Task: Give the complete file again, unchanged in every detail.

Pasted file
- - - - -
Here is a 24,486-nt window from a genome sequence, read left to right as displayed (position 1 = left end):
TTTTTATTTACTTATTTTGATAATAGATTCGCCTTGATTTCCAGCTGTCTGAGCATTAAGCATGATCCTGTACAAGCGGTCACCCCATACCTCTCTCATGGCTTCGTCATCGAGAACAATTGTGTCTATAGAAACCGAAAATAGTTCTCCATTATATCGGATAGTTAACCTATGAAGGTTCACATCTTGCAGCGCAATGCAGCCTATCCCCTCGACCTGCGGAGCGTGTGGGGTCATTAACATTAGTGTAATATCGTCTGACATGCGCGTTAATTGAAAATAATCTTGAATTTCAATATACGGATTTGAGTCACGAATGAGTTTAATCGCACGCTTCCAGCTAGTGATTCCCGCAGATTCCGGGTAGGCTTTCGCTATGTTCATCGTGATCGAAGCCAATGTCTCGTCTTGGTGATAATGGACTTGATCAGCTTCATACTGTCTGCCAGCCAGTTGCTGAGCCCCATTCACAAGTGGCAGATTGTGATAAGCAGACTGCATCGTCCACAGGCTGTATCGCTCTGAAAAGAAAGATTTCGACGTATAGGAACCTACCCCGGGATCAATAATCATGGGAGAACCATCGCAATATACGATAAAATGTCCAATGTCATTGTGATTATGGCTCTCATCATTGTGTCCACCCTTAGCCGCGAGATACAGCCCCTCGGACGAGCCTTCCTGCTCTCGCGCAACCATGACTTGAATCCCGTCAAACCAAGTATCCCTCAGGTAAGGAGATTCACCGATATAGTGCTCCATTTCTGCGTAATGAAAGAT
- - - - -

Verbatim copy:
Here is a 24,486-nt window from a genome sequence, read left to right as displayed (position 1 = left end):
TTTTTATTTACTTATTTTGATAATAGATTCGCCTTGATTTCCAGCTGTCTGAGCATTAAGCATGATCCTGTACAAGCGGTCACCCCATACCTCTCTCATGGCTTCGTCATCGAGAACAATTGTGTCTATAGAAACCGAAAATAGTTCTCCATTATATCGGATAGTTAACCTATGAAGGTTCACATCTTGCAGCGCAATGCAGCCTATCCCCTCGACCTGCGGAGCGTGTGGGGTCATTAACATTAGTGTAATATCGTCTGACATGCGCGTTAATTGAAAATAATCTTGAATTTCAATATACGGATTTGAGTCACGAATGAGTTTAATCGCACGCTTCCAGCTAGTGATTCCCGCAGATTCCGGGTAGGCTTTCGCTATGTTCATCGTGATCGAAGCCAATGTCTCGTCTTGGTGATAATGGACTTGATCAGCTTCATACTGTCTGCCAGCCAGTTGCTGAGCCCCATTCACAAGTGGCAGATTGTGATAAGCAGACTGCATCGTCCACAGGCTGTATCGCTCTGAAAAGAAAGATTTCGACGTATAGGAACCTACCCCGGGATCAATAATCATGGGAGAACCATCGCAATATACGATAAAATGTCCAATGTCATTGTGATTATGGCTCTCATCATTGTGTCCACCCTTAGCCGCGAGATACAGCCCCTCGGACGAGCCTTCCTGCTCTCGCGCAACCATGACTTGAATCCCGTCAAACCAAGTATCCCTCAGGTAAGGAGATTCACCGATATAGTGCTCCATTTCTGCGTAATGAAAGAT